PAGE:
The kids are not coming over this week end, so Jan requested baked beans and hot dogs. Most Americans would grab a can of Van Camps or Bush’s (Heintz, if you’re British) and be good to go. I decided that I wanted to make my own.
I looked at a lot of recipes on-line and immediately ran into problems. First, I could feel my blood sugar rise just reading some of the recipes—diabetes. A cup of molasses and a cup and half of brown sugar for four cups of beans is more than excessive—that’s candy.
The second problem was that most of the recipes used massive amounts of bacon and salt pork. Jan can’t stand bacon—a childhood trauma— and cannot digest a lot of fat—she no longer has a gallbladder. I was going to have to change the recipe significantly, if we were going to be able to eat this dish.
Cutting the amount sugar was an easy fix. Reducing the fat required using a different selection of meats and some pre-processing. Smoked ham hocks and shanks provide a similar taste to bacon and salt pork, without adding as much fat. The ham hock has very little meat, but provides a lot of collagen—the thing that give food an unctuous mouth feel. The ham shank is a meatier, but also a lower fat cut than salt pork. Boiling these meats into a broth—that can be cooled and skimmed of excess fat—makes the dish even healthier.
Note: You do not want to remove all of the fat, because that is where much of the flavor lies.
I thought that if I was going to change things, why stop at just the sugar and pork? The common beans in most recipes for this dish are Navy (and for some reason Pinto). A while ago, I saw some heirloom beans and I bought them on spec. Bolita beans are a small tan beans originally brought to New Mexico by the Spanish. They are about the size of a Navy bean, but with the taste of a Pinto.
Many recipes call for soaking the beans overnight in heavily salted water and then discarding the soak—and some of the nutrients. When I make bean dishes, I prefer to make a pork broth the day before. I de-fat the broth and I only add the salt necessary for the recipe to the quick soak of the beans. I then use the soaking broth to cook the final dish—keeping all of the beans color, flavor and nutrients in the pot.
Karl’s Boston Baked Beans
1 smoked ham hock (about ½ lb.)
½ lb. smoked ham shank
1 lb. dry Bolita beans (about 2 cups; Navy, Pinto, or Great Northern beans may be substituted)
1. Put the ham hock and ham shank into a medium pot and add 5-6 cups of water.
2. Bring the pot to a boil, reduce the heat and simmer, covered, for one hour.
3. Remove the meat from the bones, and reserve.
4. (Optional) Return the bones to the pot and continue simmering for 3-4 hours.
Tip: I prefer to scrape any lumps of fat and skin from the bones at this point, these are hard to remove once you start adding other ingredients. I then leave the bones and their connective tissue—the cartilage that produces the collagen—in the pot all through the cooking process. This is to extract the maximum flavor and collagen from them.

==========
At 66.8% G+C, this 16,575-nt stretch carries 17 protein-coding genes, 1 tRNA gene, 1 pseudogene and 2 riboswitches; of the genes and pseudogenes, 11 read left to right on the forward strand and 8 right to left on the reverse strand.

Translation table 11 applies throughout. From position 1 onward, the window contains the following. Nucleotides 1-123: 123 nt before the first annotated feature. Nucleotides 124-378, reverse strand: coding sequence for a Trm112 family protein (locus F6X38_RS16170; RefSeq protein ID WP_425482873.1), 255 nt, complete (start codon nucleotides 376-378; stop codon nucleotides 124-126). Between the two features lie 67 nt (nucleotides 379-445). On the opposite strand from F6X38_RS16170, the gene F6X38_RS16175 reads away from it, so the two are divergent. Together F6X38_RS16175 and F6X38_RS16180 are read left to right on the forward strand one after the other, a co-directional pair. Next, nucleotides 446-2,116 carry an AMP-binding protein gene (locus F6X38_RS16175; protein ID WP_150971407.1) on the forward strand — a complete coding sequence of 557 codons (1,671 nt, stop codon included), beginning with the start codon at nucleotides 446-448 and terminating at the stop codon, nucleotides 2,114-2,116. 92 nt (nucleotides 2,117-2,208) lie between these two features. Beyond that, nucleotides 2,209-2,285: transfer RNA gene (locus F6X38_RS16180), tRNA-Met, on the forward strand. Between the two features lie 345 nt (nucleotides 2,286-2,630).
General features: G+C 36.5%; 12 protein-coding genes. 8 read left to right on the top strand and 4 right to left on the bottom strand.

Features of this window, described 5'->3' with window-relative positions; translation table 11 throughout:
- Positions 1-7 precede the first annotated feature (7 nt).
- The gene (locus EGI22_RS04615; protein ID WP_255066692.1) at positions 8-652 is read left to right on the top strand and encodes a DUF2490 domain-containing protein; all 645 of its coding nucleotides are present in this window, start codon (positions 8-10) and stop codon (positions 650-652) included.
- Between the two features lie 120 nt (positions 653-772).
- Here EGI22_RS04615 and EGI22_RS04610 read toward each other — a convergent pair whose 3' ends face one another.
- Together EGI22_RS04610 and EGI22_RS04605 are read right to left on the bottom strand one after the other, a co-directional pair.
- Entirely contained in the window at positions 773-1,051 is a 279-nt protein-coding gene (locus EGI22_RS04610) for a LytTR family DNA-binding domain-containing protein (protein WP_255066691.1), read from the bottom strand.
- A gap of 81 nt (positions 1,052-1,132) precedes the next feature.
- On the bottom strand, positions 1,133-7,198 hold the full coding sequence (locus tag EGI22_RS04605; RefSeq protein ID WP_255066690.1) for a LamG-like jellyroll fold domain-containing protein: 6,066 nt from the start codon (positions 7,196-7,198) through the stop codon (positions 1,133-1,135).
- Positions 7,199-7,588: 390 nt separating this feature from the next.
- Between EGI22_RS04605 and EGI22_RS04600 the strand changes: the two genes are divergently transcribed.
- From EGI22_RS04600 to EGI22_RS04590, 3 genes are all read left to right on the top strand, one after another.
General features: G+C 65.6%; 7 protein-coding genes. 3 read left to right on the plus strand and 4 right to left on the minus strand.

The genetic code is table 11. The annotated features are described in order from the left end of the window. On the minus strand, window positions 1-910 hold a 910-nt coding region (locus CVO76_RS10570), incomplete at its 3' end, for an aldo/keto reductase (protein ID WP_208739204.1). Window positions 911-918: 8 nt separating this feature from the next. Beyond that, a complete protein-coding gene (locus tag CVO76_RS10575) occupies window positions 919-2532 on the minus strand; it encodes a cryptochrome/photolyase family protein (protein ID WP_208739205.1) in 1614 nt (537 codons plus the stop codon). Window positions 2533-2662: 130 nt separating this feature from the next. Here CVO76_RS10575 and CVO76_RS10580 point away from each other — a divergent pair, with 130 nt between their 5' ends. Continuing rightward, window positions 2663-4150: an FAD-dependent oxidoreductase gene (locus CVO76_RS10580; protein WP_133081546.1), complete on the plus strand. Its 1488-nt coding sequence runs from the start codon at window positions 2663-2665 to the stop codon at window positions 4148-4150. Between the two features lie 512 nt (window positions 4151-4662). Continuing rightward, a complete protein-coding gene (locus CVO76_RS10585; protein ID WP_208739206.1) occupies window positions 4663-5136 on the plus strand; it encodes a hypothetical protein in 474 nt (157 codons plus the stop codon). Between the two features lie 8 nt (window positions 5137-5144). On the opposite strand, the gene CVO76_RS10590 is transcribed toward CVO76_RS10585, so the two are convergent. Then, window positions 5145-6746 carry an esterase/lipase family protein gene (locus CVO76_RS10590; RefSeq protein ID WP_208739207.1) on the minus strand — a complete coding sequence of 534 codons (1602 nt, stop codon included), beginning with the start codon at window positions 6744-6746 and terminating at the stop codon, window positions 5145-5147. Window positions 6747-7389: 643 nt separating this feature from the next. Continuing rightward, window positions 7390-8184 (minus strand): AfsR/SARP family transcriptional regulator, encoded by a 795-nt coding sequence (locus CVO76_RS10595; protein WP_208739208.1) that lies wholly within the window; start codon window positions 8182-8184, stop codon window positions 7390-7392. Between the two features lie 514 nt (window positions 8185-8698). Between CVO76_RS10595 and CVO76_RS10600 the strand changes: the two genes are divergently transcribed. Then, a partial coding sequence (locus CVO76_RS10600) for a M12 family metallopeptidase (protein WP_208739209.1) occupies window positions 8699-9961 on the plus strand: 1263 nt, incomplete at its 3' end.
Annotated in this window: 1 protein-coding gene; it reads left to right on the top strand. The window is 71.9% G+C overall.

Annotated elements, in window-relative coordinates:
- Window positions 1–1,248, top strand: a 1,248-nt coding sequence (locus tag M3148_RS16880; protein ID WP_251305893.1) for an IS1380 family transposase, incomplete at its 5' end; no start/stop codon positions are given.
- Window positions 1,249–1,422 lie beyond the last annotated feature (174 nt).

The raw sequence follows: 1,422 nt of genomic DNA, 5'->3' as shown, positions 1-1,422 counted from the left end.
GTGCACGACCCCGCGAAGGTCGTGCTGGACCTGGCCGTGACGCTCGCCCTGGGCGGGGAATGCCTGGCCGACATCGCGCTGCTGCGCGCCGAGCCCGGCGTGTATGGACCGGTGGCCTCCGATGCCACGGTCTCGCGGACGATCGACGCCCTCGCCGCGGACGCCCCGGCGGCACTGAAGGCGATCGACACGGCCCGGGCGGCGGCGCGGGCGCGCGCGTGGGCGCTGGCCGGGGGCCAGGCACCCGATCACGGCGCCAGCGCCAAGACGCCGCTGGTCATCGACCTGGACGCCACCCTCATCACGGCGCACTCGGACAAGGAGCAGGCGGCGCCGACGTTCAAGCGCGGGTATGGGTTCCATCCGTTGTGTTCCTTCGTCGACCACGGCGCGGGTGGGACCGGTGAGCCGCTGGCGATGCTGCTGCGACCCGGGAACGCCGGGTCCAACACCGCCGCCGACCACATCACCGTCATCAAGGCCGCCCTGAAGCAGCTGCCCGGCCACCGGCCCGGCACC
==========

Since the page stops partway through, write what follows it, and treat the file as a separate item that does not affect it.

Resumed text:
5. Put the stock in the refrigerator and cool completely. Skim any excess fat that has congealed on surface.
6. Sort and wash the beans.
7. Put the beans in a pot and add the pork stock to cover, add one teaspoon of salt.
Tip: Return the bones to the pot.
8. Bring the pot just to a boil. Remove it from the heat, cover, and let it rest for one hour.
Tip: This is the quick soak method of rehydrating beans.
9. Preheat oven to 300º F.
10. Put the onions in the bottom of a oven safe pot (I use a medium sized Dutch oven).
11. Pour the molasses and scatter the brown sugar, mustard and clove evenly over the onions.
12. Add the chili pod and the reserved meat to the pot.
Tip: If you want your beans spicier, tear up the chili and keep the seeds or not to achieve your desired level of heat. Shred the meat into small bite sized pieces.
13. Drain the beans, by pouring the stock into a bowl, and add them to the pot.
14. Mix the tomato paste and rum into the stock and add 4 cups of stock to the pot.
Tip: If there is extra stock, reserve it until later. If there is not enough, add water to the pot.
Note: The tomato paste provides umami, but you do not want to add so much that the final dish tastes tomato-y.
15. Bring the pot to a boil on the stove.
16. Transfer the pot to the oven, covered, and bake for 5-6 hours, until the beans are tender.
Tip: Do not stir the pot, convection—the movement of the ingredients do to heating— will cause the ingredients that started on the bottom to work their way up through the pot. Stirring the pot would cause the beans to break—releasing starch that could sink to the bottom and scorch. Check the liquid level about once an hour, if the beans are drying out add more stock or water.
17. When the beans are tender, crush a few beans against the side of the pot and stir them in. Bake the beans for five more minutes and serve.
Tip: Remove the chili pod and any bones and remaining lumps of cartilage.